Tuesday, July 28, 2020

Gail Patrick Jackson's Final Fade-Out

On May 22 1966, the final episode of the classic TV series Perry Mason aired on CBS. "The Case of the Final Fade-Out" was the 271st episode overall and the 30th of that ninth and last season. I recently re-watched the episode, which is probably one of the best series finales in dramatic television history. Of course, there's also an Alabama connection. Let's investigate....

In August 2015 I posted an item on actress Gail Patrick, born in Birmingham as Margaret Lavelle Fitzpatrick on June 20, 1911. After graduating from Woodlawn High School and Howard College, she headed to Hollywood. You can read about that change and her acting career at the blog post and Wikipedia page linked above. She appeared in more than 60 films between 1932 and 1948, including classics like My Man Godfrey [1936] and My Favorite Wife [1940]. I recently saw that latter film, which is delightful, even if Irene Dunn does get husband Cary Grant back in the end. Patrick is outstanding as the other wife.

Patrick had a second career as producer of the Perry Mason TV series that ran 1957-1966. Let me quote myself to explain how that happened:

"In 1947 Patrick married Cornwell Jackson, who just happened to be the literary agent for Earle Stanley Gardner. Gardner was a prolific author best known for his series of Perry Mason novels. Jackson secured the film rights to those novels, and through his company Paisano Productions Patrick became producer of the very successful Perry Mason television series. Gardner had disliked a series of film adaptations done in the 1930's, and wanted no more appearances by his character outside his novels. Apparently Patrick talked him into changing his mind."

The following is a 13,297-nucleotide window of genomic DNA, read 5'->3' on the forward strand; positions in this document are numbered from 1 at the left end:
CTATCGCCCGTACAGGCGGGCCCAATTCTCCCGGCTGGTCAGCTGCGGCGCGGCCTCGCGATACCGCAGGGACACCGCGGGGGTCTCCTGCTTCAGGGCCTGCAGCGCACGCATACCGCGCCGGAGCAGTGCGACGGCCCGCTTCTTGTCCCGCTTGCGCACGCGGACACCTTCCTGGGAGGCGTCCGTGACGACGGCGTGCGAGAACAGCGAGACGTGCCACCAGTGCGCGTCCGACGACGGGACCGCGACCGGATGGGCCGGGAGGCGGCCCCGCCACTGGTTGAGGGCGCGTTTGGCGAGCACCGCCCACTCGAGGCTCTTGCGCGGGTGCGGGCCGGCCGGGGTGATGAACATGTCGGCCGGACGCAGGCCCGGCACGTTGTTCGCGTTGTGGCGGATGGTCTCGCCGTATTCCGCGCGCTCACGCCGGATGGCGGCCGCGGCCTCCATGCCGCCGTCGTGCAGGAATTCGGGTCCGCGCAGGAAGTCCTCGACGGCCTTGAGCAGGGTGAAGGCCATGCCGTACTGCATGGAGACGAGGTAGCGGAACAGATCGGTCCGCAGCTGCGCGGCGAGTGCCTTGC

"The Case of the Final Fade-Out" is a self-referential episode unusual for its day and still fun to watch. The murder takes place on the set of a popular TV series; the victim is the insufferable male star, who's made enemies of everyone. The first half  unfolds mostly on the set as police question other actors in the cast and various crew members. Those crew workers and others seen in the background of shots were actually Perry Mason workers. As noted below, even Executive Producer Patrick, one of her fellow producers and her husband appear in a bar scene. 

In addition to the series regulars, the main cast has several film and television veterans. Jackie Coogan began his career as a child in a 1921 Charlie Chaplin film; he later played Uncle Fester in the The Addams Family TV series in the 1960's. English actress Estelle Winwood performed on stage in London before moving to the U.S.; she made numerous film and television appearances until she was 100 years old. She was also a long time friend of Alabama native Tallulah Bankhead. Denver Pyle played first a suspect then a victim in this episode, the last of five appearances he made on the series. He was a prolific film and tv actor perhaps best remembered as patriarch of the Darling family in The Andy Griffith Show. Dick Clark took time out from his duties on American Bandstand to perform in a rare dramatic role.